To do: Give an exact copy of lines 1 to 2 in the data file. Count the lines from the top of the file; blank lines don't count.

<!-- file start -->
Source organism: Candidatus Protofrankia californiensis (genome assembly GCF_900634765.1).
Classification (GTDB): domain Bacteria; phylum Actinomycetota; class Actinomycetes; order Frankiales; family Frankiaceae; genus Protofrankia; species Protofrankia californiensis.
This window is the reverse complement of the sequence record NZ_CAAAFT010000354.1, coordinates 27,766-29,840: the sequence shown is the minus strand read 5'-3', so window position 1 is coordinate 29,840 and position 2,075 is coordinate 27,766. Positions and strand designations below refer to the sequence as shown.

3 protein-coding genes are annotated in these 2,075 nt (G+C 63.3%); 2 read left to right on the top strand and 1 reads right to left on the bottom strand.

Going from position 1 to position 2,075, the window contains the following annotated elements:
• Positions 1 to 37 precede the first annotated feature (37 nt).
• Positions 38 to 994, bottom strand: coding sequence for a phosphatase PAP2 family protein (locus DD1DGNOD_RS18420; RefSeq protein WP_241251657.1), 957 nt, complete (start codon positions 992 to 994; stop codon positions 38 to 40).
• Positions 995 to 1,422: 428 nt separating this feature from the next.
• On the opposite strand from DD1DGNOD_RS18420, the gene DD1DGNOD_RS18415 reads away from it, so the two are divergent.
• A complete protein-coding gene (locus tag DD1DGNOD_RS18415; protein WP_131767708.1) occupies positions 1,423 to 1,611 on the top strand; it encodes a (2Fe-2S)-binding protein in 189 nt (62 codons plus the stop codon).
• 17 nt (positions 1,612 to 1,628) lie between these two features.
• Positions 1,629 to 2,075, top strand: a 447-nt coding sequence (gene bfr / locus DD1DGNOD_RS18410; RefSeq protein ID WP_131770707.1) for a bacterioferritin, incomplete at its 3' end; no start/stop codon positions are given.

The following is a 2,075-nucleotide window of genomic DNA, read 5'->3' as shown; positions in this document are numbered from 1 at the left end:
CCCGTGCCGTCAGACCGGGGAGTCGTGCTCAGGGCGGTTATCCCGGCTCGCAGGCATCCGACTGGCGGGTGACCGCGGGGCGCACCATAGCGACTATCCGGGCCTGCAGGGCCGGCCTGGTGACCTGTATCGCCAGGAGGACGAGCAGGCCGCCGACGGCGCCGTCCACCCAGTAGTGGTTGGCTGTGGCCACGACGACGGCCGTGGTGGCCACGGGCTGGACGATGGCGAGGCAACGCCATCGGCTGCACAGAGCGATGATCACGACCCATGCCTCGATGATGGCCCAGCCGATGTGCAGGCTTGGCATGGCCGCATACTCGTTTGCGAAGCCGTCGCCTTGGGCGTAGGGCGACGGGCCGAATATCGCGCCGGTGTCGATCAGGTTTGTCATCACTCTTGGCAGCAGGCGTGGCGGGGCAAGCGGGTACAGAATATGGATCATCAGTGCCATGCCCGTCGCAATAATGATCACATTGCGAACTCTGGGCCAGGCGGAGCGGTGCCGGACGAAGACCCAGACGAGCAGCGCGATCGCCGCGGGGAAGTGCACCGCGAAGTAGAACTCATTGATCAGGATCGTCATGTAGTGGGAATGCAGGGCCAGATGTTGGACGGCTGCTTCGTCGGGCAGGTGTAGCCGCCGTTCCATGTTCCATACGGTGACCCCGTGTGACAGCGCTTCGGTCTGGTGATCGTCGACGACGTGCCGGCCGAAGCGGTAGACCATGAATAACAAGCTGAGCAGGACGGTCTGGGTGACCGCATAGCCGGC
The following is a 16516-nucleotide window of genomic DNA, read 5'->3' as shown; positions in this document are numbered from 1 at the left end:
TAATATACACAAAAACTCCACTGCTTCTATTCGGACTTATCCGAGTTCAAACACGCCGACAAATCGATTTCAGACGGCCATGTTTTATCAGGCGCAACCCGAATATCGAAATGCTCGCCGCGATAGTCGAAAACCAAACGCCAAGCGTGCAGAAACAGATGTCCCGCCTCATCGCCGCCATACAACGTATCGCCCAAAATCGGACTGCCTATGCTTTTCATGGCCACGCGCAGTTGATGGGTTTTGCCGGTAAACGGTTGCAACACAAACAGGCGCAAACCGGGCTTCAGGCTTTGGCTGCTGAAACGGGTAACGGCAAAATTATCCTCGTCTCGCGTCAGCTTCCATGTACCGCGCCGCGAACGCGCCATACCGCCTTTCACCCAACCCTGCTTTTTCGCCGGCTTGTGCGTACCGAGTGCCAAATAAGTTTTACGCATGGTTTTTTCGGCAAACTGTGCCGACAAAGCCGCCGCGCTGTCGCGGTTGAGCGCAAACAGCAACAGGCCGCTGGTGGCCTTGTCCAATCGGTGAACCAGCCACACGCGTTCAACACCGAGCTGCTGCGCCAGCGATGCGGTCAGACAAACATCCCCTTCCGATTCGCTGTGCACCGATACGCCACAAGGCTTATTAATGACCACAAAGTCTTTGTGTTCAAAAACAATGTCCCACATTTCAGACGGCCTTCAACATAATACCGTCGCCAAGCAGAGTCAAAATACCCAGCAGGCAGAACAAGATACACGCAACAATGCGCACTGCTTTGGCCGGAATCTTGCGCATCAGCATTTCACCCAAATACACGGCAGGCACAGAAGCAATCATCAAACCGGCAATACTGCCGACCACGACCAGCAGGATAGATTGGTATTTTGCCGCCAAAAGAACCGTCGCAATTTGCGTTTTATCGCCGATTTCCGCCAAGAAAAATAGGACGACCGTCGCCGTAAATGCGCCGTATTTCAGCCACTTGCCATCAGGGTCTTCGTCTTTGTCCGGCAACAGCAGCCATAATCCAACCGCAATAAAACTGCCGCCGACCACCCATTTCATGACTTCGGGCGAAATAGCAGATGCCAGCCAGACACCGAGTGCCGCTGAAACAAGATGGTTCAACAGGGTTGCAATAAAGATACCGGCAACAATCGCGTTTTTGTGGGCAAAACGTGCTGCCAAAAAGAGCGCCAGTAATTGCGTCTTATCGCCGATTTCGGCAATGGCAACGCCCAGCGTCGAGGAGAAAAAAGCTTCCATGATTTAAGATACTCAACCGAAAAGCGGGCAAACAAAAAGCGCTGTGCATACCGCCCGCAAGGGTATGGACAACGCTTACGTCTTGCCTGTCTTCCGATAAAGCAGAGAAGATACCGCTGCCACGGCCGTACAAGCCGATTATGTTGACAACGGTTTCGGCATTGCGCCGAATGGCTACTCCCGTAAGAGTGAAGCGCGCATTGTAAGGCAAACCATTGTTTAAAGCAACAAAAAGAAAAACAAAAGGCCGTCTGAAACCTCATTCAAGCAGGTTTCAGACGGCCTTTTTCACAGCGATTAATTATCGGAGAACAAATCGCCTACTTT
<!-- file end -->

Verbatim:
Source organism: Candidatus Protofrankia californiensis (genome assembly GCF_900634765.1).
Classification (GTDB): domain Bacteria; phylum Actinomycetota; class Actinomycetes; order Frankiales; family Frankiaceae; genus Protofrankia; species Protofrankia californiensis.